By this time, he was already trying to make it as an actor. He had a job at Pan Am as a reservation agent, which allowed him to fly to L.A. for auditions on the cheap, where he could hand out a résumé that was full of sham acting distinctions. A bit part in a Cosby Show episode, which was cut in the editing room, led to other TV work and finally, in 1995, to a solid role in Mr. Holland’s Opus, and, four years later, to The Best Man.

By and large, it’s been a trip out of poverty that seems pretty outlandish, but whether it’s apocryphal or just the way he explains himself to himself or all true, it’s exactly how he says it happened, for better or for worse.

Grievances, he’s got a few. Just the way it worked out, with him coming off the success of Crash and Hustle & Flow and a Denzel-like career waiting in the wings, he was the first hire and highest-paid actor on Iron Man, $3.5 million, with an additional $5 million waiting if a sequel got made. At this point, he’d heard the producers weren’t interested in Robert Downey Jr., because of his past drug problems. But Howard says he told them he’d take a $1 million pay cut if they auditioned Downey and hired him. (Marvel Studios disputes Howard’s version of Downey’s hiring and the alleged salary cut, saying Howard played no part in getting Downey the job.) “Robert was so thankful and dadadadada,” says Howard. Come time to make Iron Man 2, however, the producers went to Howard’s agent, told him they were cutting Howard’s part down and wanted a salary reduction. As Howard recalls it, his agent said “fuck you” and slammed down the phone. By the next day, Don Cheadle had been hired as his replacement.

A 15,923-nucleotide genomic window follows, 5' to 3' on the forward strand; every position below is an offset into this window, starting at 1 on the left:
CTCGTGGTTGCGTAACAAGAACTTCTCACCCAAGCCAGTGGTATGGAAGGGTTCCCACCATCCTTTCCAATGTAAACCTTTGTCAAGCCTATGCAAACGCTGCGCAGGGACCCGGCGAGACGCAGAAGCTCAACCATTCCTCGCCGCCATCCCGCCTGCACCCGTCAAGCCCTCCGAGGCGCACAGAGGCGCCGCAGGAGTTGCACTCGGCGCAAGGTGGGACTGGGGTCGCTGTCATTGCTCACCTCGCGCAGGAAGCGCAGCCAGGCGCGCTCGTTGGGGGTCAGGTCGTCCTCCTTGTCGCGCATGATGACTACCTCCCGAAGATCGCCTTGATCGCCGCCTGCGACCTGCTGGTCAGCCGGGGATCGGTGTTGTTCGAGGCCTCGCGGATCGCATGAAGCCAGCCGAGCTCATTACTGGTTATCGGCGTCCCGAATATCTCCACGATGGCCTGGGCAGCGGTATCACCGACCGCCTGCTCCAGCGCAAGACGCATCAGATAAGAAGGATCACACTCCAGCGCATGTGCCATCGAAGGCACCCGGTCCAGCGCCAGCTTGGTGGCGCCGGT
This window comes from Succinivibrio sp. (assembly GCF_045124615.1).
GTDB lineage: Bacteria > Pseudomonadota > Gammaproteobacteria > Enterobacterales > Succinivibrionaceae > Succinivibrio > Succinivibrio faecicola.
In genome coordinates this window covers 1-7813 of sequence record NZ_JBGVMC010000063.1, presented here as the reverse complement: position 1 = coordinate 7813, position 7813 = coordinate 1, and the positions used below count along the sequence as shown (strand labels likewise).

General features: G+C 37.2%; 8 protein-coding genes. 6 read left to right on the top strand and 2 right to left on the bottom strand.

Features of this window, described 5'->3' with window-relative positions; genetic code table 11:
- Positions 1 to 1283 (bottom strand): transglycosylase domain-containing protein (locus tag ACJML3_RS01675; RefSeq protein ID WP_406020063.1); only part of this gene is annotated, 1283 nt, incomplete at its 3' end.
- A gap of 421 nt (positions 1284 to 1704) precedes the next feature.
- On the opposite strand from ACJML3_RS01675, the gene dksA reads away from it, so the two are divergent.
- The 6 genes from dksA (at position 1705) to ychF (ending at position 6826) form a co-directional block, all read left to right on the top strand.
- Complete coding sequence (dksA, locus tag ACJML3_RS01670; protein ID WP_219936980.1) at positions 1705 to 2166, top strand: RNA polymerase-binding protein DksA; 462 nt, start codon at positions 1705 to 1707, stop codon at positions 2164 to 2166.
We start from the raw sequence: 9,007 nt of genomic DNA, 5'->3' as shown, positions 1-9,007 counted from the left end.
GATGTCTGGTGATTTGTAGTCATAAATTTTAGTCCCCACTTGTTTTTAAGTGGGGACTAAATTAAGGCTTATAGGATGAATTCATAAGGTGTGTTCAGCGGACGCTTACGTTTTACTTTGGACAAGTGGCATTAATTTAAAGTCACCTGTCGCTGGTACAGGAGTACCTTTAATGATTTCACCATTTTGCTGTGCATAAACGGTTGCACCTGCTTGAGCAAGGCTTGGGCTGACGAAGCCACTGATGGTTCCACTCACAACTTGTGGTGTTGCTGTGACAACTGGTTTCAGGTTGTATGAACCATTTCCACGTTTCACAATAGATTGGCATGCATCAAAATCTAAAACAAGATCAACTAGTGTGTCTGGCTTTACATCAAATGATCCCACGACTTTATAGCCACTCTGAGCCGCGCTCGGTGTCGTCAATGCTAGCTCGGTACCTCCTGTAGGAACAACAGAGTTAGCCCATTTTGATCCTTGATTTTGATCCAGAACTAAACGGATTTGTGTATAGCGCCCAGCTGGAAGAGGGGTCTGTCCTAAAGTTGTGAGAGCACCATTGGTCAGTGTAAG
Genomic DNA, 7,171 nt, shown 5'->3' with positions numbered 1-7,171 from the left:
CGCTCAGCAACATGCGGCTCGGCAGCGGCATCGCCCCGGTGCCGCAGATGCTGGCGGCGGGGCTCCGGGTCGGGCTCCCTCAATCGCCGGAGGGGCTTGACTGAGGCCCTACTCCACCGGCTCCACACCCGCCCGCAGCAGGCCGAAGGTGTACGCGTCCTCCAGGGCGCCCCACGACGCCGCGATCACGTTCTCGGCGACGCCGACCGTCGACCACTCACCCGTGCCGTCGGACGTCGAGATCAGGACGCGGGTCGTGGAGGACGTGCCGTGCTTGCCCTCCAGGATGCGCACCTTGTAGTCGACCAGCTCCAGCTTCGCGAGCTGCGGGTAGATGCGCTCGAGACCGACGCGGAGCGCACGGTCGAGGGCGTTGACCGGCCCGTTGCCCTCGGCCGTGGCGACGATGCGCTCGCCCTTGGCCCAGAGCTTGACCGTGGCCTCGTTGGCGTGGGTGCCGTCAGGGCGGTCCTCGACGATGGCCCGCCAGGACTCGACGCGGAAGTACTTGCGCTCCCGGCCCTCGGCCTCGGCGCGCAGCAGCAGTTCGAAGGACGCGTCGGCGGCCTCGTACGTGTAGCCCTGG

“And so,” he says, “I called Robby and was like, ‘Look, man…’ Leaving messages with his assistants, called him at least 17 times that day and 21 the next and finally left a message saying, ‘Look, man, I need the help that I gave you.’ Never heard from him. And guess who got the millions I was supposed to get? He got the whole franchise, so I’ve actually given him $100 million, which ends up being a $100 million loss for me from me trying to look after somebody, but, you know, to this day I would do the same thing. It’s just my nature.”

Then again, it’s also in his nature to say things like, “I don’t talk about my ex-wife because I don’t talk about negative things”, and later on to call out to Pak, “Hey, honey, where’s the blackmail CD?”

Pak rummages around and comes up with it. Howard puts it in a laptop. It’s a phone call, he says, between him and ex-wife Ghent that he secretly recorded. It starts off with her calling him “a fucking twat”. She then goes on a rampage, threatening to sell tabloids some “fucking shitty tapes” of him having phone sex and dancing naked if he doesn’t give her the money she says she is due and barking, “You’re a fucking sociopath. Everybody should know it. I’m so sick of the shit that you’ve put me through.”